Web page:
September 1, 2010
Woman in chains: Will anything change for Agunot
By Michael OrbachIssue of September 3, 2010/ 24 Elul 5770
The rally was for an imprisoned woman who was not behind bars.
Two dozen or so college-age protesters, young Orthodox men and women, stood in front of a off-white stucco house in Brooklyn.
The Aug. 18 rally was called by the Organization for the Resolution of Agunot, known by its initials as ORA, to protest the fate of a 27-year-old woman named Tamar. Despite being separated for two years and civilly divorced since April, Tamar’s husband, 34, an attorney on the staff of a high-profile Congressional committee who lives in Silver Spring, MD, is refusing to give her a get, a religious divorce. Without the get, Tamar is an Agunah, a "chained" woman, bound to her husband by Jewish law and unable to marry again.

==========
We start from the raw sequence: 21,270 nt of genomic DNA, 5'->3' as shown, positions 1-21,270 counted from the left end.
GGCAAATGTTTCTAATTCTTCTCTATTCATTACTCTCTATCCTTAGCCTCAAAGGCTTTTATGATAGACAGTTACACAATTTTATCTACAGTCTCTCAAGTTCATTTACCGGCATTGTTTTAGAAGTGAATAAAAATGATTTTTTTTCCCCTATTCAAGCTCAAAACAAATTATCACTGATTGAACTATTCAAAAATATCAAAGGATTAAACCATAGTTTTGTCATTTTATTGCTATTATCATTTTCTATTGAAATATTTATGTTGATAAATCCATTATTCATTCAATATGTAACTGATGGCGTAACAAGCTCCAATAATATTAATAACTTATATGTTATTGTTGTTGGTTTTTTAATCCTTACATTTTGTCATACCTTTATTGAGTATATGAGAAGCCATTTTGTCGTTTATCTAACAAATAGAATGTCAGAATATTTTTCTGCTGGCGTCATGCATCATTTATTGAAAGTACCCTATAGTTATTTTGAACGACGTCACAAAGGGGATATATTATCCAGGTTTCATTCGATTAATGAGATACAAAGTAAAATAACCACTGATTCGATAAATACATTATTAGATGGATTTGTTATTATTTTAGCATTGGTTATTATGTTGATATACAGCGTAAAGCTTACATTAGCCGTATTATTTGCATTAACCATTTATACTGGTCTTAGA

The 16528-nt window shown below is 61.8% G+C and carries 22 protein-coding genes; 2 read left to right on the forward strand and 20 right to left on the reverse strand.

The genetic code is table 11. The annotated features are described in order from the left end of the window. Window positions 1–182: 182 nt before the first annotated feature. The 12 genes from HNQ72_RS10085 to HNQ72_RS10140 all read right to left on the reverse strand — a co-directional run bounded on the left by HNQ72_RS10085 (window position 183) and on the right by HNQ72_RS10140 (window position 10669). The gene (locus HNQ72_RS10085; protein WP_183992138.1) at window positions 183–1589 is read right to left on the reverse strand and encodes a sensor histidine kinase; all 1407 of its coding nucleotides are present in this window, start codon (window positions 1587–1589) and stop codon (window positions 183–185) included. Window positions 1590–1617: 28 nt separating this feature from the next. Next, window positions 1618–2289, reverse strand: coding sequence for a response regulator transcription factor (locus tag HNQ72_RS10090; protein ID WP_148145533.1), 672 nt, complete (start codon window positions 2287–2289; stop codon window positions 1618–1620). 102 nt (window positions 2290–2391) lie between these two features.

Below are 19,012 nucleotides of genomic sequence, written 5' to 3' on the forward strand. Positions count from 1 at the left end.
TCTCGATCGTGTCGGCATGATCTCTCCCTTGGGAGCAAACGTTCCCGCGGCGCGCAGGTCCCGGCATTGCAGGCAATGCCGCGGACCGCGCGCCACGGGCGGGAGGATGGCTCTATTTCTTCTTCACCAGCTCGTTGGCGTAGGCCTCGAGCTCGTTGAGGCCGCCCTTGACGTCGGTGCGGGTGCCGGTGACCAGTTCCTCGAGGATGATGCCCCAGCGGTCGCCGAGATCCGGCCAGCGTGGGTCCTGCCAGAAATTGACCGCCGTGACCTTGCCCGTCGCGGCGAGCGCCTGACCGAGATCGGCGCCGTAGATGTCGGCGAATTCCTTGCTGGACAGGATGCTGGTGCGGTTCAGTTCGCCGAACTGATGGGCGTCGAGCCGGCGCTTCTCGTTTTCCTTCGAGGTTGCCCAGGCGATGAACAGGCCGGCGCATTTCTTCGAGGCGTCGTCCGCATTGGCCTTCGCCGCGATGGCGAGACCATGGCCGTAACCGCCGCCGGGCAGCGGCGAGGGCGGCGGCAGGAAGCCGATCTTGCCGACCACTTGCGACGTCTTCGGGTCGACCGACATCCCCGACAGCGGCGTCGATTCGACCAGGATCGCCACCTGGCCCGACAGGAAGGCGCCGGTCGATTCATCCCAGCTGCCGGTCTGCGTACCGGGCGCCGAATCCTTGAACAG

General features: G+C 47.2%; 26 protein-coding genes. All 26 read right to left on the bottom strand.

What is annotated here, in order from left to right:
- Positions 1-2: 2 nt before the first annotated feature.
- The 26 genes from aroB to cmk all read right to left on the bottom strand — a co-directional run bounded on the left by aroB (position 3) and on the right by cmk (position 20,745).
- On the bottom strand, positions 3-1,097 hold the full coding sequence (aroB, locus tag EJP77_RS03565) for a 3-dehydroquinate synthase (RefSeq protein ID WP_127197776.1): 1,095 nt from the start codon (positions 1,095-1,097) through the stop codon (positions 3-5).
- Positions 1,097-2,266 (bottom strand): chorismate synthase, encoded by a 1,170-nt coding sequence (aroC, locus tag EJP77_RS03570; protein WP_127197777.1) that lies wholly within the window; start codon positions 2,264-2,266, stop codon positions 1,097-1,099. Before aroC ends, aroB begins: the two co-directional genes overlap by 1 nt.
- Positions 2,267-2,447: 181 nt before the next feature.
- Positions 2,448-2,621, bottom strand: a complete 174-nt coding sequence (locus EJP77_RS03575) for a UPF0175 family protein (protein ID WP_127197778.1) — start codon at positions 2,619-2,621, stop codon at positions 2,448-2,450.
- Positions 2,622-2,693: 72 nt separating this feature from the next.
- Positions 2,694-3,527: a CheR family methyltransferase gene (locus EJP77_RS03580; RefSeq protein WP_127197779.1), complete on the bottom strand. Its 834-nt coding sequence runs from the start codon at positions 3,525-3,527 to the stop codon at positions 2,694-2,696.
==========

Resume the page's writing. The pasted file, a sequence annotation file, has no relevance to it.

The Brooklyn house belonged to her husband’s uncle, a rabbi who had advocated on the husband’s behalf in beis din and supported his refusal to give a get. The protesters chanted slogans against the uncle and handed out fliers bearing photographs of the husband’s cherubic face and his uncle’s, along with a letter from Rabbi Shmuel Kamenetzky, a Rosh Yeshiva in Philadelphia, that criticized the two men. The Jewish Star is withholding the name of the husband at this time to avoid possibly hindering the get process.
Tamar married her husband in 2006 when she was 22 and he was 29. The marriage was “rocky from the start,” she said, but the couple had a daughter together. In 2008, when their daughter was five months old, she moved back in with her parents in Philadelphia. After two months, Tamar felt that the marriage was over and began divorce proceedings. Her husband filed an emergency appeal to force her to move back to Silver Spring but was turned down by the court. The couple went to the Baltimore Beis Din to arbitrate their divorce. Midway through the mediation, against beis din protocol, her husband took the case to civil court, she said.